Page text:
10 Tips for Safe Driving in Winter Weather

Winter brings some of our most hazardous driving conditions. Snow, sleet and ice -- especially
hard-to-see black ice -- make our roads more dangerous, while cold temperatures can lead to
dead batteries and frozen wipe fluid. There's nothing we can do about the weather, but these ten
tips will help reduce your risk when venturing out this winter:

1. Get a winter-ready tune-up. You'll want to check the tread on your tires (at least 3/16
of an inch helps with traction on snowy roads), top up all your fluids, and be sure you're
working with a good battery. This is also a good time to get your brakes checked and
replace old wipers. Call our service department for more information, or to schedule your
winter tune-up: 703-669-6000.
2. Keep plenty of wiper fluid on hand. If you've completed tip #1, you've already topped
off your windshield wiper fluid reservoir. But, it's still good to carry extra fluid with
you in the winter, especially on longer road trips. We tend to use more wiper fluid in the
winter months, and you don't want to get caught with an empty reservoir during the midst
of a nasty winter storm.
3. Check the weather forecast. This tip is especially important if you're planning a long
road trip, but it's good practice even if you're just heading out to run a few errands. Road
conditions can change rapidly during winter weather events. Plan ahead.
4. Carry an emergency kit. Flares, jumper cables, a warm blanket, and a flashlight should
be in every car emergency kit. During the winter, it's also a good idea to always travel
with a sturdy ice scraper and/or snow brush, a shovel, and a bag of sand for traction if
you get stuck. A cell phone charger and some food and water would also be a good idea.
5. Reduce your speed. This applies to both accelerating and decelerating; everything
should be done slower and with more care on slippery winter roads. A good rule of
thumb is to reduce your speed by half in poor driving conditions, and to start braking at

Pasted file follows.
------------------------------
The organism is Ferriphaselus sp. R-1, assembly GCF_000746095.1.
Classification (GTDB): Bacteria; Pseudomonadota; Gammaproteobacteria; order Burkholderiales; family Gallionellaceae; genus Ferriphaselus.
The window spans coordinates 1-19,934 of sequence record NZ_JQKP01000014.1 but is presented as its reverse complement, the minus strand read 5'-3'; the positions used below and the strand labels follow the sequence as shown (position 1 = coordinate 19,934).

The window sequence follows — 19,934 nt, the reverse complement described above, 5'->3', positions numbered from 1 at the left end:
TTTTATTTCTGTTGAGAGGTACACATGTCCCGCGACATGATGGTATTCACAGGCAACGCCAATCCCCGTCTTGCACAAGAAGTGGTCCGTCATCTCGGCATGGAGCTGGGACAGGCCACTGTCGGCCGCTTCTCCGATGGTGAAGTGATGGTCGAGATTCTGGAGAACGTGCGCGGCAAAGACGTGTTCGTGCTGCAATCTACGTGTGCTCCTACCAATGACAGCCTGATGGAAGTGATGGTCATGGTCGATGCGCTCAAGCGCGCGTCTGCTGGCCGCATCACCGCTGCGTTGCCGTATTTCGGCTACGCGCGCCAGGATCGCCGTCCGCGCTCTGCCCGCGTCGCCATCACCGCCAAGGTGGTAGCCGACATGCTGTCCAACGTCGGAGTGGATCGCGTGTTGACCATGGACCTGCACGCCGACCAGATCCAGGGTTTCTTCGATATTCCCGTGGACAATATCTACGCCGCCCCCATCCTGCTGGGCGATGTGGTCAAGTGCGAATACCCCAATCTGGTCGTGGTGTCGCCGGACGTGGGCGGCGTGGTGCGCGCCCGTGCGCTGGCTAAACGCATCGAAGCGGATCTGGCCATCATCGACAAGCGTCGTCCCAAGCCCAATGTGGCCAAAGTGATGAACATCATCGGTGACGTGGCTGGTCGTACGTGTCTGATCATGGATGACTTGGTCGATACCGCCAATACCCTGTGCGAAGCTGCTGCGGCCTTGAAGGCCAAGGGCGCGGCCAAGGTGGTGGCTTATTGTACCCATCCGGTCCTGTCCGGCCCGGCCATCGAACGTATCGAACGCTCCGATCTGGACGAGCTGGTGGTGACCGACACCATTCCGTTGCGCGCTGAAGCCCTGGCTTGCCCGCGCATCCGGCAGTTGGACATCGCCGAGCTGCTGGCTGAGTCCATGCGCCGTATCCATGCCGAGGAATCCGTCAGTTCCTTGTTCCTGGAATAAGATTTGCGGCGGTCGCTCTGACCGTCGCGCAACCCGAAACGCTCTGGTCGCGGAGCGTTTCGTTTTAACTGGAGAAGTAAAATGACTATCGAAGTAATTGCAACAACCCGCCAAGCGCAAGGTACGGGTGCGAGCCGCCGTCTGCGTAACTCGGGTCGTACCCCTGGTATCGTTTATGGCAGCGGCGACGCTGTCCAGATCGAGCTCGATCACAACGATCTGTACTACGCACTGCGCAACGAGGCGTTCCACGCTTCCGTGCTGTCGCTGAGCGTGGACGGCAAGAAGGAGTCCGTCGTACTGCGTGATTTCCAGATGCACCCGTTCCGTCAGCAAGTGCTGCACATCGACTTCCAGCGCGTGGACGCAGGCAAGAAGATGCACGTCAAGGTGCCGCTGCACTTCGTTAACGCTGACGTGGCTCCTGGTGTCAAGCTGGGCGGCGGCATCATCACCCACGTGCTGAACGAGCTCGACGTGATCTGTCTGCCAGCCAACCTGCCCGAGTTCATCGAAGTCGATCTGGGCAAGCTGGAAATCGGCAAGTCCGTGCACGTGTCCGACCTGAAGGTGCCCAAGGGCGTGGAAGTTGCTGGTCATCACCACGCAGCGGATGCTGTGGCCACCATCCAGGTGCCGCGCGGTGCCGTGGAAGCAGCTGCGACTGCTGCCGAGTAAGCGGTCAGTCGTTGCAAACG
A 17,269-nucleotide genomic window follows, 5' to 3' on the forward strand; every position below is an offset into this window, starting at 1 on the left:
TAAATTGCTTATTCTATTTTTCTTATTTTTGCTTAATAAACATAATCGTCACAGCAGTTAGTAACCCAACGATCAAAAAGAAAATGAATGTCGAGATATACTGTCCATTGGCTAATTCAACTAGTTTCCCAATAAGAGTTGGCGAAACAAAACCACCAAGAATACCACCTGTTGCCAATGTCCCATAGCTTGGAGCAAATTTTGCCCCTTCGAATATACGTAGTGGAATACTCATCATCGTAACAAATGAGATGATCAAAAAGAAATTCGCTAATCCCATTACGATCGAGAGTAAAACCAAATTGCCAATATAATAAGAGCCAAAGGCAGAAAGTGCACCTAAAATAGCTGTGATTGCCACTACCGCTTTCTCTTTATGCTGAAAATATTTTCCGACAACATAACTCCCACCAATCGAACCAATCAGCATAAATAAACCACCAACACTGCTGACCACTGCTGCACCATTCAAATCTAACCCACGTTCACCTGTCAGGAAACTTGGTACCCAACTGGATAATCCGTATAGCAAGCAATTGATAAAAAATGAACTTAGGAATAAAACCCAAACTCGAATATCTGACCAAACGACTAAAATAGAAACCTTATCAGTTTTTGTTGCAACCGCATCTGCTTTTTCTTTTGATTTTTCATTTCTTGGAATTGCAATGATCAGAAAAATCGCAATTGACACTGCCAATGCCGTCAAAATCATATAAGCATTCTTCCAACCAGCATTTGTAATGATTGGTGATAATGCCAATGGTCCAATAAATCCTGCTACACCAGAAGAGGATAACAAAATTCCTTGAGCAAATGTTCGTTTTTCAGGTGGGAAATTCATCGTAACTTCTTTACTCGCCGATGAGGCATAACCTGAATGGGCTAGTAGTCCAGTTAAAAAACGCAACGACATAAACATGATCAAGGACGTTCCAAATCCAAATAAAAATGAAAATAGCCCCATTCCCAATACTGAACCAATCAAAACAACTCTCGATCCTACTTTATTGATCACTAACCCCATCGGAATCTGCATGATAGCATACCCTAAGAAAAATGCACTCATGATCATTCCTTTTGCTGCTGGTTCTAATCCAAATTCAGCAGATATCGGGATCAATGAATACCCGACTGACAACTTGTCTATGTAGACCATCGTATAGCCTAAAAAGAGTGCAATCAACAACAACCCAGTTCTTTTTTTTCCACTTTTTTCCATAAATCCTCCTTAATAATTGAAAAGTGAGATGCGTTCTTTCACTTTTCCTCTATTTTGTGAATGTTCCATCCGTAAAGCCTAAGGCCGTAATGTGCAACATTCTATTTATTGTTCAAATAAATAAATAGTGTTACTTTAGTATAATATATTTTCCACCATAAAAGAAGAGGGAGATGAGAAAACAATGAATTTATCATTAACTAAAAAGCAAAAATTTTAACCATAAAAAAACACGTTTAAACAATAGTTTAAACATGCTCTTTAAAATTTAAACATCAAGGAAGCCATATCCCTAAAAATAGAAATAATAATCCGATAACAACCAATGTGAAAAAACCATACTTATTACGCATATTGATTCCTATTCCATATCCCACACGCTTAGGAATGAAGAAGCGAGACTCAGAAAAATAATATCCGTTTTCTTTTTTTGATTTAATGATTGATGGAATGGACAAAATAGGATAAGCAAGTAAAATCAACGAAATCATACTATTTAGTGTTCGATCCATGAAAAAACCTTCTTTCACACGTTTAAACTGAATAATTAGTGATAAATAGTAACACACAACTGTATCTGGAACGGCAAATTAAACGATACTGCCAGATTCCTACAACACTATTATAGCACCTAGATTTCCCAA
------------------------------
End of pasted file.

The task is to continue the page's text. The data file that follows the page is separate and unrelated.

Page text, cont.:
twice the distance you would in dry-road driving conditions.
6. Increase your following distance. In normal conditions, safety experts recommend we
follow cars at a minimum three to four second distance (meaning, it would take three
to four seconds to close the gap between the two vehicles if the front vehicle suddenly
stopped moving). When road conditions are poor, it's best to increase that following
distance to 10 seconds or more.
7. Brake with care. This starts with knowing your car. If you have ABS brakes, you'll
want to apply firm and steady pressure to the brake pedal. The brakes will pulse on and
off, reducing your risk of a skid. If your car does not have ABS, however, you will need
provide that pulsing yourself. Keep your heel on the floor, and use the ball of your foot to
apply steady pressure to the brake. Then, when you feel the wheels stop moving, release
the brake pedal for a moment. Repeat.
8. Know how to recover from a skid. The first thing is to avoid panic. Remove your foot
from the gas and the brake. Look and steer slowly in the direction that you want to travel.
As the car realigns, you may need to adjust your steering to prevent a skid in the opposite
direction. Do not brake or accelerate until you are completely out of the skid.
9. Stay with your car. If you do get stuck, please stay with the car. Attach a bright piece of

fabric or a plastic bag to your antenna or your window to single distress. If it is after dark,
turn on your overhead dome light -- it draws very little energy from your battery, and
makes your car much easier to see by potential rescuers.
10. Know when to stay home. Sometimes the roads are just too hazardous, and no amount
of careful driving will make them safe. Even if you trust your winter-driving skills,
remember that you can't necessarily trust the skills of everyone else on the road. Plus, by
staying home in bad weather conditions, you make it much easier for the plow drivers
and emergency workers to do their jobs.

Most of these tips are up to you, but our service center is ready to help with your winter-ready
tune-up. Give us a call today to schedule your tune-up: 703-669-6000.

Check out these online resources for more winter driving safety tips:
§ AAA: Winter Driving Tips [http://exchange.aaa.com/safety/roadway-safety/winter-
§ Edmunds: Driving on Snow and Ice [http://www.edmunds.com/car-safety/driving-on-
§ Car Talk: Winter Driving Tips [http://www.cartalk.com/content/winter-driving-tips-7]
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